Barry Stroud’s Critique of Naturalised Epistemology


It may be worth putting Barry Stroud’s (1935–2019) critique of naturalised epistemology in some kind of context. That’s partly because this is something that Stroud himself did when he tackled philosophical problems and issues.


So here are a couple of passages from his obituary — as published in Berkeley News (a publication of the University of California):

“While best known for his work in epistemology and philosophical skepticism… Stroud’s overarching legacy, his colleagues say, was his ability to see the big picture and get to the heart of philosophy…
“As a philosopher, Stroud came of age during a time when the prevailing Western attitude was that philosophical questions could be answered by the natural or social sciences, and he challenged those ideas...
“‘One might say that, while everyone else was philosophizing about consciousness, reality and knowledge, he was philosophizing about philosophizing itself,” [Kolodny] added.
“‘Barry single-handedly brought philosophical skepticism — which gives reasons to doubt whether we can know even the most ordinary things about the world around us — back to the center of philosophical discussion,’ Bridges said.”

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In his ‘The Significance of Naturalised Epistemology’ (1981), the Canadian philosopher Barry Stroud offers a realist point against W.V.0. Quine’s naturalist position on epistemology. He makes the simple distinction between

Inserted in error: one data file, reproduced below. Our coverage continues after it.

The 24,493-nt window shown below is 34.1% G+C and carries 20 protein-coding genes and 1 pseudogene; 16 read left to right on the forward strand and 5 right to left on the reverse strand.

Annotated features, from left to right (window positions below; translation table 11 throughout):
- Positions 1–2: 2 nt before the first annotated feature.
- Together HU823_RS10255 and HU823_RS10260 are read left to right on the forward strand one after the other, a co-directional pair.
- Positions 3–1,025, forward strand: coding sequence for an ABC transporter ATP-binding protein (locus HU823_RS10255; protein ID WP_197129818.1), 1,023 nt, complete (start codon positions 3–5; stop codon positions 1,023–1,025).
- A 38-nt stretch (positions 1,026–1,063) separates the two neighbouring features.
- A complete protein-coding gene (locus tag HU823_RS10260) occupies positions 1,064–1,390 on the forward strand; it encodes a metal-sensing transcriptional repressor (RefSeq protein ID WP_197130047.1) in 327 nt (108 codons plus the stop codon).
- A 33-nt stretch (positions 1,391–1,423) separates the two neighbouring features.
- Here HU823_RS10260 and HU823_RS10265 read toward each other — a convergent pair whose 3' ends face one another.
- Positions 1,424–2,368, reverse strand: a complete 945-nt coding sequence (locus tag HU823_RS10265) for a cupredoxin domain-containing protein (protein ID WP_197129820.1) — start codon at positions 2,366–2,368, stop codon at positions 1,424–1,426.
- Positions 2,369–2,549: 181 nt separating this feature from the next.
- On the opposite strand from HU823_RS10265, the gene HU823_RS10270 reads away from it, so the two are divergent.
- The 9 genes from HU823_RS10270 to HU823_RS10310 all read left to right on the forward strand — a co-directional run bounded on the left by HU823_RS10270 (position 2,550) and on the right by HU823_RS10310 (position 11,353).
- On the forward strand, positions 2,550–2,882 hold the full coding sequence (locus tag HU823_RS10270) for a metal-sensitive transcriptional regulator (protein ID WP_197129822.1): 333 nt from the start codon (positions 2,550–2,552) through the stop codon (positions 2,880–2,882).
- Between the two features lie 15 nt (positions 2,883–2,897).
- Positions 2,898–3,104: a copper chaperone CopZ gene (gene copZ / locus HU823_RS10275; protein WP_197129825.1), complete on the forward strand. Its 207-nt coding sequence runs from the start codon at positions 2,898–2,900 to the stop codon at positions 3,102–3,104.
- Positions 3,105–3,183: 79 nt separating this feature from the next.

1) Beliefs which are “constructions or projections from [sensory] stimulations” [Quine’s position].

and

2) Beliefs about the world.

Stroud’s question is: How do we get from 1) to 2)? Or:

How do we get from sensory stimulations — which are (it is assumed) caused by the world — to truths about the world or representations which are taken to be true of the world?

This is the ancient sceptical question. Indeed, at least since Descartes, this was once the central question of epistemology.


Another way of putting all this is in terms of what and how we know.


On Quine’s account, all we know about is are sensory stimulations and what we assert in response to them. This means that we don’t know anything about the world itself. (A locution which Quine would, no doubt, have rejected.) Or, as Stroud puts it, from this

“we would not in addition have independent access to the world they are about on the basis of which we could determine whether they are true”.

If what Stroud is saying is correct, then we can’t even say that sensory stimulations — and the causally resultant assertions — are “about the world” if they aren’t true of the world (or give us knowledge of the world) in the first place.


So are beliefs and assertions about our own and other people’s beliefs and assertions not directly (or even indirectly) about the world? These beliefs and assertions (or Quine’s “projections”)

“could not be seen as a source of independent information about the world against which their own truth or the truth of the earlier beliefs could be checked”.